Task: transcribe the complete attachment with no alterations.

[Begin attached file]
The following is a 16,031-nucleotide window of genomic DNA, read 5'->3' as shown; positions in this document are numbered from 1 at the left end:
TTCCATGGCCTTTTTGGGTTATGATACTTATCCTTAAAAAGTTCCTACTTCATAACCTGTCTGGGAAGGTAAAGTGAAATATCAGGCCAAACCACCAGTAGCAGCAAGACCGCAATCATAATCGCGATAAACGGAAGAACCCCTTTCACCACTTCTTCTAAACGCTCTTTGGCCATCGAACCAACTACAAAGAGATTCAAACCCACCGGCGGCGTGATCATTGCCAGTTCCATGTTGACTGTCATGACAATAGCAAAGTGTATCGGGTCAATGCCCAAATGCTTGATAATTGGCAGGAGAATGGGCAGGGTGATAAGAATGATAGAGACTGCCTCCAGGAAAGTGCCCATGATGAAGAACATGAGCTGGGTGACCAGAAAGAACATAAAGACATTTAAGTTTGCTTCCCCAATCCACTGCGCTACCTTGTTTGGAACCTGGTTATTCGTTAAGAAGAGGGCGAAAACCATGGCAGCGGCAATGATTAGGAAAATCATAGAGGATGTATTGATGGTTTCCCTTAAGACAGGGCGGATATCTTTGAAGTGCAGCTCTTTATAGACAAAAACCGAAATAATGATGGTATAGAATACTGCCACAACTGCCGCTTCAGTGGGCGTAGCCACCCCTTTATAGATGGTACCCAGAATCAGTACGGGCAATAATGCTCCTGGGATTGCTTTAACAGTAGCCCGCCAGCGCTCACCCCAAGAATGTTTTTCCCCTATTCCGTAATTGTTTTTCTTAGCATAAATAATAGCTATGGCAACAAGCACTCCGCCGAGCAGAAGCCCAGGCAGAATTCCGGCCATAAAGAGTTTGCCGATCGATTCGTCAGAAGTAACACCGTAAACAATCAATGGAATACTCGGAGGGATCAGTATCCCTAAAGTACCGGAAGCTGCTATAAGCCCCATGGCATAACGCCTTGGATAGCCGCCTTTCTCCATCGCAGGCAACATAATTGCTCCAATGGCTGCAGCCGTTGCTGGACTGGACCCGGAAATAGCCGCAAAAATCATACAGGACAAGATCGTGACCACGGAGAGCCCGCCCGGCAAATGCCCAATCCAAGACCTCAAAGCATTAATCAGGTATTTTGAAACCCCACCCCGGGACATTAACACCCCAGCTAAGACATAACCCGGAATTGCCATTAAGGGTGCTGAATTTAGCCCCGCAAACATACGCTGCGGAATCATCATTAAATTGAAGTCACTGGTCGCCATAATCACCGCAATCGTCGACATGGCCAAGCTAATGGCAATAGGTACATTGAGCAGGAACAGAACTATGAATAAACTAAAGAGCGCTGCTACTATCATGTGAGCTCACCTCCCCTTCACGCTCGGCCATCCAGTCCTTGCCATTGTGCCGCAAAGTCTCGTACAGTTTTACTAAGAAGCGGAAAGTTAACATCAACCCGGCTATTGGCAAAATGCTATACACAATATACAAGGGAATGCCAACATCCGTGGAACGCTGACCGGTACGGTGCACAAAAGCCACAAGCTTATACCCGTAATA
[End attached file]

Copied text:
The following is a 16,031-nucleotide window of genomic DNA, read 5'->3' as shown; positions in this document are numbered from 1 at the left end:
TTCCATGGCCTTTTTGGGTTATGATACTTATCCTTAAAAAGTTCCTACTTCATAACCTGTCTGGGAAGGTAAAGTGAAATATCAGGCCAAACCACCAGTAGCAGCAAGACCGCAATCATAATCGCGATAAACGGAAGAACCCCTTTCACCACTTCTTCTAAACGCTCTTTGGCCATCGAACCAACTACAAAGAGATTCAAACCCACCGGCGGCGTGATCATTGCCAGTTCCATGTTGACTGTCATGACAATAGCAAAGTGTATCGGGTCAATGCCCAAATGCTTGATAATTGGCAGGAGAATGGGCAGGGTGATAAGAATGATAGAGACTGCCTCCAGGAAAGTGCCCATGATGAAGAACATGAGCTGGGTGACCAGAAAGAACATAAAGACATTTAAGTTTGCTTCCCCAATCCACTGCGCTACCTTGTTTGGAACCTGGTTATTCGTTAAGAAGAGGGCGAAAACCATGGCAGCGGCAATGATTAGGAAAATCATAGAGGATGTATTGATGGTTTCCCTTAAGACAGGGCGGATATCTTTGAAGTGCAGCTCTTTATAGACAAAAACCGAAATAATGATGGTATAGAATACTGCCACAACTGCCGCTTCAGTGGGCGTAGCCACCCCTTTATAGATGGTACCCAGAATCAGTACGGGCAATAATGCTCCTGGGATTGCTTTAACAGTAGCCCGCCAGCGCTCACCCCAAGAATGTTTTTCCCCTATTCCGTAATTGTTTTTCTTAGCATAAATAATAGCTATGGCAACAAGCACTCCGCCGAGCAGAAGCCCAGGCAGAATTCCGGCCATAAAGAGTTTGCCGATCGATTCGTCAGAAGTAACACCGTAAACAATCAATGGAATACTCGGAGGGATCAGTATCCCTAAAGTACCGGAAGCTGCTATAAGCCCCATGGCATAACGCCTTGGATAGCCGCCTTTCTCCATCGCAGGCAACATAATTGCTCCAATGGCTGCAGCCGTTGCTGGACTGGACCCGGAAATAGCCGCAAAAATCATACAGGACAAGATCGTGACCACGGAGAGCCCGCCCGGCAAATGCCCAATCCAAGACCTCAAAGCATTAATCAGGTATTTTGAAACCCCACCCCGGGACATTAACACCCCAGCTAAGACATAACCCGGAATTGCCATTAAGGGTGCTGAATTTAGCCCCGCAAACATACGCTGCGGAATCATCATTAAATTGAAGTCACTGGTCGCCATAATCACCGCAATCGTCGACATGGCCAAGCTAATGGCAATAGGTACATTGAGCAGGAACAGAACTATGAATAAACTAAAGAGCGCTGCTACTATCATGTGAGCTCACCTCCCCTTCACGCTCGGCCATCCAGTCCTTGCCATTGTGCCGCAAAGTCTCGTACAGTTTTACTAAGAAGCGGAAAGTTAACATCAACCCGGCTATTGGCAAAATGCTATACACAATATACAAGGGAATGCCAACATCCGTGGAACGCTGACCGGTACGGTGCACAAAAGCCACAAGCTTATACCCGTAATA